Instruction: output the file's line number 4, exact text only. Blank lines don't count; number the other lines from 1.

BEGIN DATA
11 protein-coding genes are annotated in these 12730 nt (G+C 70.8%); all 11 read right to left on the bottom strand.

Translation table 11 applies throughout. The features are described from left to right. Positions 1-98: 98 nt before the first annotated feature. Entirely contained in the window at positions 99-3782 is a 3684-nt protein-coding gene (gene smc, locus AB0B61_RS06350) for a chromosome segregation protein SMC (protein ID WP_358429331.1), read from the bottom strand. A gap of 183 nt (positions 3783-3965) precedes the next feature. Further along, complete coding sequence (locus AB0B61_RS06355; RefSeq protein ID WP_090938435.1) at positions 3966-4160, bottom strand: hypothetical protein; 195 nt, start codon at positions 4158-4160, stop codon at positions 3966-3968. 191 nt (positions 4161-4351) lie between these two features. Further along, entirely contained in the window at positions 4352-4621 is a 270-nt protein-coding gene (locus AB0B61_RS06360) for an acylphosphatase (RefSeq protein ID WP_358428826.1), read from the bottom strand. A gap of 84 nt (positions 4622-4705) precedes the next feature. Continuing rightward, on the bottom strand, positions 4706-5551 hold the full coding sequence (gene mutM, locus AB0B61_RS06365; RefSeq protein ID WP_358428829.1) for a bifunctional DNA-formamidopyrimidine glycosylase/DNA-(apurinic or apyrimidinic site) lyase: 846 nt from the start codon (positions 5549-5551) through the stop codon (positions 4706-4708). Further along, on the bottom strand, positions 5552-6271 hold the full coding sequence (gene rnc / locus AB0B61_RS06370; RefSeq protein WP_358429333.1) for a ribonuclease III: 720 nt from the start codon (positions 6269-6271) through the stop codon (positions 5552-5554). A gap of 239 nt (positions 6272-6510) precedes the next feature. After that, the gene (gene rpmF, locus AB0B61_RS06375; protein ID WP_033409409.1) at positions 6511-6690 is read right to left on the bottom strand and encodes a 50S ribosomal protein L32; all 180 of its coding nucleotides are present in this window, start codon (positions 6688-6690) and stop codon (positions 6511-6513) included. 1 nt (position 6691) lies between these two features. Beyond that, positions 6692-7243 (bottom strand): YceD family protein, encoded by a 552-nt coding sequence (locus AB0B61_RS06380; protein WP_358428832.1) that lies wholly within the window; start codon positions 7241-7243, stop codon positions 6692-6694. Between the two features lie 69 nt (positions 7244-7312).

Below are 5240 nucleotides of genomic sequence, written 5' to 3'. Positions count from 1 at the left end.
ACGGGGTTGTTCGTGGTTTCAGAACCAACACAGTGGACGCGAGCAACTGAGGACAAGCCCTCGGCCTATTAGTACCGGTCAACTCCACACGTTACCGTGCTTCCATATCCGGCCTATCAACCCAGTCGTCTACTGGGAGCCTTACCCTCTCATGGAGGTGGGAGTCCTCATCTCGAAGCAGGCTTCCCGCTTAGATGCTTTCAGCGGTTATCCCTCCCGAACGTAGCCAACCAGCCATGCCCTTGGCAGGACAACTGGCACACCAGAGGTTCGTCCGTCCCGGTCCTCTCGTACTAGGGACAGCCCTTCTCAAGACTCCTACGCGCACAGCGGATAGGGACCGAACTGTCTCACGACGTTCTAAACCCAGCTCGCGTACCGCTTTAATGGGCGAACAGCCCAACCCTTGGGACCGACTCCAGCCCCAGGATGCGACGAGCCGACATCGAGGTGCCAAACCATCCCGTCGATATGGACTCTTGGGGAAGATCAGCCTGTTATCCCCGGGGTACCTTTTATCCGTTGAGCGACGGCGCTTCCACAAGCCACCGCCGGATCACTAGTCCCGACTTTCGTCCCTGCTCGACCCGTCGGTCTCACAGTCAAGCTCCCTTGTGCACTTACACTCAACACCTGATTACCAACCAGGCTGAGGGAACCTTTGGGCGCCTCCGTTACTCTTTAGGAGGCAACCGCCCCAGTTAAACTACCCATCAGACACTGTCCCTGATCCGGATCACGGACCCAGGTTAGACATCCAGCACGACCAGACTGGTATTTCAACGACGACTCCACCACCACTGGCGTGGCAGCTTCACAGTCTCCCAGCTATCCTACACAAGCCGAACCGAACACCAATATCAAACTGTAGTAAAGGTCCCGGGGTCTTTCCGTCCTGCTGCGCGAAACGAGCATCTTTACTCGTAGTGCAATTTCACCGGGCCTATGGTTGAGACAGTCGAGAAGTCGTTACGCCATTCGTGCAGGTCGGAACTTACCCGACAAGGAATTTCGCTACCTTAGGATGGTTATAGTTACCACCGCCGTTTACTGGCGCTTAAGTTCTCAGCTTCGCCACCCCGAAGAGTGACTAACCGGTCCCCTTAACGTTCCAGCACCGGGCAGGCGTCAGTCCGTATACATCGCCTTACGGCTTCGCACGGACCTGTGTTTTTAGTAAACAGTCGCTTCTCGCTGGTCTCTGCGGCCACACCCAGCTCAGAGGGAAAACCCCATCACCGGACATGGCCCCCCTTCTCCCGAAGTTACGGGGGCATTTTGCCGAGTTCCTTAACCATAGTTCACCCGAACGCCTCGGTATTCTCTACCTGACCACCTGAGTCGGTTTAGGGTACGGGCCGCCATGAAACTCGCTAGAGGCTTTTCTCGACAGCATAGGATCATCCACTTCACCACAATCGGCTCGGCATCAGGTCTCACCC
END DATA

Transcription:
ACGGGGTTGTTCGTGGTTTCAGAACCAACACAGTGGACGCGAGCAACTGAGGACAAGCCCTCGGCCTATTAGTACCGGTCAACTCCACACGTTACCGTGCTTCCATATCCGGCCTATCAACCCAGTCGTCTACTGGGAGCCTTACCCTCTCATGGAGGTGGGAGTCCTCATCTCGAAGCAGGCTTCCCGCTTAGATGCTTTCAGCGGTTATCCCTCCCGAACGTAGCCAACCAGCCATGCCCTTGGCAGGACAACTGGCACACCAGAGGTTCGTCCGTCCCGGTCCTCTCGTACTAGGGACAGCCCTTCTCAAGACTCCTACGCGCACAGCGGATAGGGACCGAACTGTCTCACGACGTTCTAAACCCAGCTCGCGTACCGCTTTAATGGGCGAACAGCCCAACCCTTGGGACCGACTCCAGCCCCAGGATGCGACGAGCCGACATCGAGGTGCCAAACCATCCCGTCGATATGGACTCTTGGGGAAGATCAGCCTGTTATCCCCGGGGTACCTTTTATCCGTTGAGCGACGGCGCTTCCACAAGCCACCGCCGGATCACTAGTCCCGACTTTCGTCCCTGCTCGACCCGTCGGTCTCACAGTCAAGCTCCCTTGTGCACTTACACTCAACACCTGATTACCAACCAGGCTGAGGGAACCTTTGGGCGCCTCCGTTACTCTTTAGGAGGCAACCGCCCCAGTTAAACTACCCATCAGACACTGTCCCTGATCCGGATCACGGACCCAGGTTAGACATCCAGCACGACCAGACTGGTATTTCAACGACGACTCCACCACCACTGGCGTGGCAGCTTCACAGTCTCCCAGCTATCCTACACAAGCCGAACCGAACACCAATATCAAACTGTAGTAAAGGTCCCGGGGTCTTTCCGTCCTGCTGCGCGAAACGAGCATCTTTACTCGTAGTGCAATTTCACCGGGCCTATGGTTGAGACAGTCGAGAAGTCGTTACGCCATTCGTGCAGGTCGGAACTTACCCGACAAGGAATTTCGCTACCTTAGGATGGTTATAGTTACCACCGCCGTTTACTGGCGCTTAAGTTCTCAGCTTCGCCACCCCGAAGAGTGACTAACCGGTCCCCTTAACGTTCCAGCACCGGGCAGGCGTCAGTCCGTATACATCGCCTTACGGCTTCGCACGGACCTGTGTTTTTAGTAAACAGTCGCTTCTCGCTGGTCTCTGCGGCCACACCCAGCTCAGAGGGAAAACCCCATCACCGGACATGGCCCCCCTTCTCCCGAAGTTACGGGGGCATTTTGCCGAGTTCCTTAACCATAGTTCACCCGAACGCCTCGGTATTCTCTACCTGACCACCTGAGTCGGTTTAGGGTACGGGCCGCCATGAAACTCGCTAGAGGCTTTTCTCGACAGCATAGGATCATCCACTTCACCACAATCGGCTCGGCATCAGGTCTCACCC